How did I get into skeleton?

I grew up in Modesto, California as the oldest of three children. My family was always fairly active, up in the mountains skiing, or out at the lake waterskiing, inner tubing and wakeboarding. My siblings and I are all are pretty competitive, everyone played a couple of the same sports.

In my senior year of high school, I decided not to pursue NCAA soccer and I knew I wanted to get out of California and live somewhere different for a few years. I visited Boulder and I immediately fell in love with the campus and the town, I made my decision on the spot to go to the University of Colorado.

I played club soccer there, but I thought my athletic career would end upon graduation. However, during the 2010 Winter Olympics in Vancouver, I watched bobsled on TV and couldn’t believe how cool it was. “How in the world do people get into that,” I wondered. I remember the announcers saying the bobsledders came from other sports like volleyball and track and field, how did they make the switch? I literally googled “How do you get into bobsled?” and found the USA Bobsled and Skeleton homepage.

At the time I didn’t know what skeleton was, or why it was included with bobsled, so I watched it on YouTube and thought it looked like a lot of fun. When I told my brother and sister that I wanted to try it, they said there was no way I’d actually follow through. So, obviously I had to give it a shot.

The recruitment process was very informal. I found a coach’s email address on the Team USA website and sent a message asking how to try the sport. After a couple of emails, I was signed up for a combine.

That was during my junior year of college. I went out to the combine in Lake Placid that summer and signed up for a driving school for the following season. I loved the sport immediately, but I decided to finish my degree in Colorado before going after it full time. Once I graduated, I moved to Park City in the winter of 2012-13. While my friends moved to big cities and got “real” jobs, I picked up a couple of retail jobs in Park City while training at the track five nights a week. I continued that for two seasons until I got an invite to Team Trials (our U.S. team selection races) for the next season.

People often ask me if I’m afraid on the sled.

When you’re a rookie just starting out, they only take you halfway up the track. They hold your feet and tell you to get on and look where you want to go. Then they slowly move you higher and higher up the track. My first day from the top was a little nerve-wracking.

You get used to the fear kind of being a part of it, but with each new season the nerves always come back with the anticipation after taking five months off. There’s no half speed in our sport. Once you get on the sled you’re going, and you’re going full speed. You better know what turns are coming and what your steers are.

Any first day on a new track you always think “Man, I hope I know what I’m doing.” Before you’ve seen a track, all you can do is watch point-of-view video and look at the notes from teammates who’ve been there before. You just hope you have it dialed in and you know how to react if something goes wrong. I would say the only time I’m actually scared is after a crash when I have to go back to the top of that same track.

Beyond the fear, the intensity of the speed and g-forces of skeleton on a good run still has quite an effect on your body. I wore WHOOP on a few practice runs last fall and my heart rate was crazy high. Here’s one example of my data during a run in October:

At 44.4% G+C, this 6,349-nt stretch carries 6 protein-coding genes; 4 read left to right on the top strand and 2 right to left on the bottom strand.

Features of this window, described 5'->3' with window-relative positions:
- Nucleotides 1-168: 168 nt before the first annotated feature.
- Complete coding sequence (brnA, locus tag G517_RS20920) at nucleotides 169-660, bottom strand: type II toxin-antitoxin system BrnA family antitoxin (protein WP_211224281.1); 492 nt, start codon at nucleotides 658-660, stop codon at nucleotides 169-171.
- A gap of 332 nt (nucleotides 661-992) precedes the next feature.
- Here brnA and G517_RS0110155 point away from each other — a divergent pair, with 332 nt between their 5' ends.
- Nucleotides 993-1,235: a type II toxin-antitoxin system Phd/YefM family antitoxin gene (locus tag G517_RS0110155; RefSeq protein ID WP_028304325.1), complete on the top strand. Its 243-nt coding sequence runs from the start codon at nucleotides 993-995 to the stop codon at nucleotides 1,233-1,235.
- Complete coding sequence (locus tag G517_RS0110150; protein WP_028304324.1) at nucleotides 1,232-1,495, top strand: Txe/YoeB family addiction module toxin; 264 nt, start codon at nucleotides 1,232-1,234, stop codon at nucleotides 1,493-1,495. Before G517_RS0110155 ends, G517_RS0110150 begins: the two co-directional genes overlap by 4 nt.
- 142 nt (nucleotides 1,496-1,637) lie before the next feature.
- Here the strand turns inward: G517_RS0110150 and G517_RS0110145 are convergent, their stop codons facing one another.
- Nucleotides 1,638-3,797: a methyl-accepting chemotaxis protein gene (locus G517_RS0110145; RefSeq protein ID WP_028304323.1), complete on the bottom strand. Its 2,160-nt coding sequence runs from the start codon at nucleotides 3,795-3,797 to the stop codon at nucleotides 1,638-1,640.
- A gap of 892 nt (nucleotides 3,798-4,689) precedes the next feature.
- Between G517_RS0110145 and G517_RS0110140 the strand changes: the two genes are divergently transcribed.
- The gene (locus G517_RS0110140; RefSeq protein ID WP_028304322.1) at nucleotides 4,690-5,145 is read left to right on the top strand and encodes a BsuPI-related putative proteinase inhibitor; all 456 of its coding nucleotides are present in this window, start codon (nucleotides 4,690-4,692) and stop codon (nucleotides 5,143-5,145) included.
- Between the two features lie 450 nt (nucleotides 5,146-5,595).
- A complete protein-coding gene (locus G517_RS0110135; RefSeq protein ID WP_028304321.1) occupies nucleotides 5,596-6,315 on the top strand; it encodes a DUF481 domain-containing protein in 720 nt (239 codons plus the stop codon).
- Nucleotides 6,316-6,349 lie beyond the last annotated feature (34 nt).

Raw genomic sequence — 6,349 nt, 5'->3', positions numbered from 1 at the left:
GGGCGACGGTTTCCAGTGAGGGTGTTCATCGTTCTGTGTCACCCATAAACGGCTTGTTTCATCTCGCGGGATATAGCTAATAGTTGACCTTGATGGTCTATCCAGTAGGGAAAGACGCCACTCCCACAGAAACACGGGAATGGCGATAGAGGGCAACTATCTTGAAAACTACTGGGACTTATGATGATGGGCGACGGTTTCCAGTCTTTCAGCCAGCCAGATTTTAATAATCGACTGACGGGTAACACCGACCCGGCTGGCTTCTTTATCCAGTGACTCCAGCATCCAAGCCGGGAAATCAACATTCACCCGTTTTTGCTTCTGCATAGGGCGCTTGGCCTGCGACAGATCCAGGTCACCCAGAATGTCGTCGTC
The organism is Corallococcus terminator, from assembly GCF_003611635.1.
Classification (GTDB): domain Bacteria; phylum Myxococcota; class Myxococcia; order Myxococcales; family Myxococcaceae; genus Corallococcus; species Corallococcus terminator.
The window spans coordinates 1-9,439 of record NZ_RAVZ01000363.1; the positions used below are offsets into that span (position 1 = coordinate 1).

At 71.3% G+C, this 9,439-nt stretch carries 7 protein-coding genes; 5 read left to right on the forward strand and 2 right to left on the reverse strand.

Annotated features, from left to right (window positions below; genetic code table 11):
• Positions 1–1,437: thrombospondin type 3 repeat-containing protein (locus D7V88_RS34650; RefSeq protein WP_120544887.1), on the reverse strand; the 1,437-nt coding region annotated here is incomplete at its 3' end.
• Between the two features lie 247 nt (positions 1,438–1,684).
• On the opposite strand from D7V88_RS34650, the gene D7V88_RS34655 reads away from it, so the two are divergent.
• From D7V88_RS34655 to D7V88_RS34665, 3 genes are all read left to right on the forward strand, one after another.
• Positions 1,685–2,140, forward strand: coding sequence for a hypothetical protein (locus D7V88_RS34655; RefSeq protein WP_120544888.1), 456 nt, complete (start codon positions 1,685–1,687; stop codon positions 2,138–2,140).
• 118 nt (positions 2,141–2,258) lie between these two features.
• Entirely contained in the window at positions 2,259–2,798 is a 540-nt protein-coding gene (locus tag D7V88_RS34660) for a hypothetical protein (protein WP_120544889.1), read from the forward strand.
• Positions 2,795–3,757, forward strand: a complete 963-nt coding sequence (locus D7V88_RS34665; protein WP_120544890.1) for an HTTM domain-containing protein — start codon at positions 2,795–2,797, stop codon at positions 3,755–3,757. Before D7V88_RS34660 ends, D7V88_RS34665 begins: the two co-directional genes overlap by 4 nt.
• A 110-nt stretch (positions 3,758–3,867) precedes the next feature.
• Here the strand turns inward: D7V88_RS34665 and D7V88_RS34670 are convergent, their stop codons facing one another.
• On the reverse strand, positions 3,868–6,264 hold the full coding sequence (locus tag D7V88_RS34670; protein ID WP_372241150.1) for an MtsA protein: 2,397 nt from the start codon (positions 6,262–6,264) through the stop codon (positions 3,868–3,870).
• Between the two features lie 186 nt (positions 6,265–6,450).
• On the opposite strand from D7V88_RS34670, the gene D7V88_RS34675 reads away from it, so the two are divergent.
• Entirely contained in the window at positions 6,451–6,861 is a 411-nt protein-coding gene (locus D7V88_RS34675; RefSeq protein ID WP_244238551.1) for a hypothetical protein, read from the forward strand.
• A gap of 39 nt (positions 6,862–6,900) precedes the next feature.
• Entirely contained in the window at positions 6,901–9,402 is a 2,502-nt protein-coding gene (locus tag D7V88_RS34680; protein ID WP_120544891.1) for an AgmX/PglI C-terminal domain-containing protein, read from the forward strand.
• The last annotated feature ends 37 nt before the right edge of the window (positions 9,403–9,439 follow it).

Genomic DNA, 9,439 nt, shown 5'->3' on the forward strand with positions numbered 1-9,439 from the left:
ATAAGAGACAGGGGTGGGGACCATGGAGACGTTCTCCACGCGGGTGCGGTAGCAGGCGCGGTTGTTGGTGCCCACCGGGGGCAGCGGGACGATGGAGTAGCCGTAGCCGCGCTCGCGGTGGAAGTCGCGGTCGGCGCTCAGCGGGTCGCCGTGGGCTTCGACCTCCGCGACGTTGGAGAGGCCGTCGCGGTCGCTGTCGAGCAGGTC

I first discovered WHOOP last summer when I was in the Olympic training center and some other athletes were using it. I really liked the app interface and how they were able to wear it all the time. The band being waterproof makes it easy to leave on all the time and was even more helpful last offseason when I was recovering from hip surgery and doing a lot of rehab in the pool.

I love having the feedback from WHOOP on what my body is doing. You get your sleep recommendation every night, and as an athlete it’s really nice to have something to aim for. The Recovery aspect is huge as well. It gives you a better idea of when you can push a little harder in workouts. Having a number to base things off of is a big help. Obviously you listen to your body, but when your Recovery is high you know you’re fine and can really go for it.

We’re one of very few sports that has a true offseason. All of our tracks are in the northern hemisphere and none of them are iced in the summer, so we go 5-6 months with absolutely zero sliding. That’s the time everyone uses to recover and rehab injuries, as well as to build strength and speed to improve their starts.

During runs, we push the sled for the first 20+ meters. So in the offseason, we train sort of like super short distance sprinters. Each week I usually do three days of lifting and three days of sprinting, with some conditioning, core and rehab mixed in as well.

This offseason and upcoming season are obviously huge. 2018 is the Games in PyeongChang. In an Olympic sport, that is the end game. At the moment, my top priority is getting stronger and faster so my push is where it needs to be. That and getting my hip rehabbed and comfortable so I’m not fighting it all season.

This winter we’ll have team trials, a four-race series for three U.S. spots in the World Cup. After that, Team USA will have two spots for women’s skeleton the Olympics, Our third person, whoever that is by rank, will have a chance to earn a spot as well. All of that is the goal, to fight my way through the season and see where that puts me.

The dream is that surreal moment when you’re on the podium and everyone is listening to your national anthem.

 

Watch Kendall finish second at a World Cup race in Switzerland last season: